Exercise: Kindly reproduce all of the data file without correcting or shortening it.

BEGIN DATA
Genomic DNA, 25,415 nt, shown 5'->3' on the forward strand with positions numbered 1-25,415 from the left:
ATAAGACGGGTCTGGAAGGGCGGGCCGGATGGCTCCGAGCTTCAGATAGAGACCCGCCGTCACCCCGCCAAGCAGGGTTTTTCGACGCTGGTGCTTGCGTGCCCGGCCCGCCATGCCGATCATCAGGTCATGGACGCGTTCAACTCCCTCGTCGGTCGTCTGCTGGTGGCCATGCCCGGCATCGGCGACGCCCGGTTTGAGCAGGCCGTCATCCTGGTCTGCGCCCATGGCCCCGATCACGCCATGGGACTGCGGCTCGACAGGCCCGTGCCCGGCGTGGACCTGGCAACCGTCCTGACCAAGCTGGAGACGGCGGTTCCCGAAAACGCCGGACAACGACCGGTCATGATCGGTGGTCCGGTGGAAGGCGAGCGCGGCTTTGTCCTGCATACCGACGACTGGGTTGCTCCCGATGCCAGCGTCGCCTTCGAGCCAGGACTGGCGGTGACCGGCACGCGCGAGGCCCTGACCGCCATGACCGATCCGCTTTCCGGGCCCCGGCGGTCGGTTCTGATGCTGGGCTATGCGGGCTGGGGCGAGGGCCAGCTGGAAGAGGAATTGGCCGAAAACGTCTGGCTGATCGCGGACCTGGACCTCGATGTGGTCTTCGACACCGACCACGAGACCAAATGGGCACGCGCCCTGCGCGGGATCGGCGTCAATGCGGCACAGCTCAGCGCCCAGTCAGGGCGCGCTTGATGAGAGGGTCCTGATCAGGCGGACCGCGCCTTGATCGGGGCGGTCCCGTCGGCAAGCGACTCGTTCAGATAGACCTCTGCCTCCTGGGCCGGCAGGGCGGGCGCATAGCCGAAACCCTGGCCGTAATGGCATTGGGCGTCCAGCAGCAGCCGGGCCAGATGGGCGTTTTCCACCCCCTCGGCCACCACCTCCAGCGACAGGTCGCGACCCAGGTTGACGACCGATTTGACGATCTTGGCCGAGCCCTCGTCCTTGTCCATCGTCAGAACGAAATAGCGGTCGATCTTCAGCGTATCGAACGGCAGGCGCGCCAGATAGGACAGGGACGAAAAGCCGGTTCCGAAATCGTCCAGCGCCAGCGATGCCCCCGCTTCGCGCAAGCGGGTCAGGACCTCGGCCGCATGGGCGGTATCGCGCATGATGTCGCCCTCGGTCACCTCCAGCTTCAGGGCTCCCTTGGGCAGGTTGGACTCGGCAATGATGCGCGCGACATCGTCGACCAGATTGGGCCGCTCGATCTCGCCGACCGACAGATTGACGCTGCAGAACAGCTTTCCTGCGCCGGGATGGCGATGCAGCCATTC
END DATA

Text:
Genomic DNA, 25,415 nt, shown 5'->3' on the forward strand with positions numbered 1-25,415 from the left:
ATAAGACGGGTCTGGAAGGGCGGGCCGGATGGCTCCGAGCTTCAGATAGAGACCCGCCGTCACCCCGCCAAGCAGGGTTTTTCGACGCTGGTGCTTGCGTGCCCGGCCCGCCATGCCGATCATCAGGTCATGGACGCGTTCAACTCCCTCGTCGGTCGTCTGCTGGTGGCCATGCCCGGCATCGGCGACGCCCGGTTTGAGCAGGCCGTCATCCTGGTCTGCGCCCATGGCCCCGATCACGCCATGGGACTGCGGCTCGACAGGCCCGTGCCCGGCGTGGACCTGGCAACCGTCCTGACCAAGCTGGAGACGGCGGTTCCCGAAAACGCCGGACAACGACCGGTCATGATCGGTGGTCCGGTGGAAGGCGAGCGCGGCTTTGTCCTGCATACCGACGACTGGGTTGCTCCCGATGCCAGCGTCGCCTTCGAGCCAGGACTGGCGGTGACCGGCACGCGCGAGGCCCTGACCGCCATGACCGATCCGCTTTCCGGGCCCCGGCGGTCGGTTCTGATGCTGGGCTATGCGGGCTGGGGCGAGGGCCAGCTGGAAGAGGAATTGGCCGAAAACGTCTGGCTGATCGCGGACCTGGACCTCGATGTGGTCTTCGACACCGACCACGAGACCAAATGGGCACGCGCCCTGCGCGGGATCGGCGTCAATGCGGCACAGCTCAGCGCCCAGTCAGGGCGCGCTTGATGAGAGGGTCCTGATCAGGCGGACCGCGCCTTGATCGGGGCGGTCCCGTCGGCAAGCGACTCGTTCAGATAGACCTCTGCCTCCTGGGCCGGCAGGGCGGGCGCATAGCCGAAACCCTGGCCGTAATGGCATTGGGCGTCCAGCAGCAGCCGGGCCAGATGGGCGTTTTCCACCCCCTCGGCCACCACCTCCAGCGACAGGTCGCGACCCAGGTTGACGACCGATTTGACGATCTTGGCCGAGCCCTCGTCCTTGTCCATCGTCAGAACGAAATAGCGGTCGATCTTCAGCGTATCGAACGGCAGGCGCGCCAGATAGGACAGGGACGAAAAGCCGGTTCCGAAATCGTCCAGCGCCAGCGATGCCCCCGCTTCGCGCAAGCGGGTCAGGACCTCGGCCGCATGGGCGGTATCGCGCATGATGTCGCCCTCGGTCACCTCCAGCTTCAGGGCTCCCTTGGGCAGGTTGGACTCGGCAATGATGCGCGCGACATCGTCGACCAGATTGGGCCGCTCGATCTCGCCGACCGACAGATTGACGCTGCAGAACAGCTTTCCTGCGCCGGGATGGCGATGCAGCCATTC